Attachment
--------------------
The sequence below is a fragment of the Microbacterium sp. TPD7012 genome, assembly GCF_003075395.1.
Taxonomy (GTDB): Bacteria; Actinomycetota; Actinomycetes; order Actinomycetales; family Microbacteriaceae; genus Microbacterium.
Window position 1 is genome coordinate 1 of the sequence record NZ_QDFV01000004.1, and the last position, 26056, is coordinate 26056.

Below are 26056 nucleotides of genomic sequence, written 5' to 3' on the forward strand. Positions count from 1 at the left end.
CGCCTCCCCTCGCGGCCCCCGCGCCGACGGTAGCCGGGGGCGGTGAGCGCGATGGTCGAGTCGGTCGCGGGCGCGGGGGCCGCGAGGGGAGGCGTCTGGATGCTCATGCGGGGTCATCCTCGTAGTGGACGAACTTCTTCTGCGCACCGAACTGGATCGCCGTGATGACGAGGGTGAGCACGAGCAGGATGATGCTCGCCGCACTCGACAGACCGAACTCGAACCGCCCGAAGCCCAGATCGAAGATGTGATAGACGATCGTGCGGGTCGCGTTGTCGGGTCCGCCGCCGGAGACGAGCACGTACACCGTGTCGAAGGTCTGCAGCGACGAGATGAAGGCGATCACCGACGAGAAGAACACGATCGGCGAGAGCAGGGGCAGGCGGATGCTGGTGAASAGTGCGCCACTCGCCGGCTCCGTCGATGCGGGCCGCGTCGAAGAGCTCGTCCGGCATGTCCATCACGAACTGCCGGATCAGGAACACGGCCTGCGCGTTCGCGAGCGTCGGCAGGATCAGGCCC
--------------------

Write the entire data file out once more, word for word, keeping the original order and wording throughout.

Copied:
The sequence below is a fragment of the Microbacterium sp. TPD7012 genome, assembly GCF_003075395.1.
Taxonomy (GTDB): Bacteria; Actinomycetota; Actinomycetes; order Actinomycetales; family Microbacteriaceae; genus Microbacterium.
Window position 1 is genome coordinate 1 of the sequence record NZ_QDFV01000004.1, and the last position, 26056, is coordinate 26056.

Below are 26056 nucleotides of genomic sequence, written 5' to 3' on the forward strand. Positions count from 1 at the left end.
CGCCTCCCCTCGCGGCCCCCGCGCCGACGGTAGCCGGGGGCGGTGAGCGCGATGGTCGAGTCGGTCGCGGGCGCGGGGGCCGCGAGGGGAGGCGTCTGGATGCTCATGCGGGGTCATCCTCGTAGTGGACGAACTTCTTCTGCGCACCGAACTGGATCGCCGTGATGACGAGGGTGAGCACGAGCAGGATGATGCTCGCCGCACTCGACAGACCGAACTCGAACCGCCCGAAGCCCAGATCGAAGATGTGATAGACGATCGTGCGGGTCGCGTTGTCGGGTCCGCCGCCGGAGACGAGCACGTACACCGTGTCGAAGGTCTGCAGCGACGAGATGAAGGCGATCACCGACGAGAAGAACACGATCGGCGAGAGCAGGGGCAGGCGGATGCTGGTGAASAGTGCGCCACTCGCCGGCTCCGTCGATGCGGGCCGCGTCGAAGAGCTCGTCCGGCATGTCCATCACGAACTGCCGGATCAGGAACACGGCCTGCGCGTTCGCGAGCGTCGGCAGGATCAGGCCC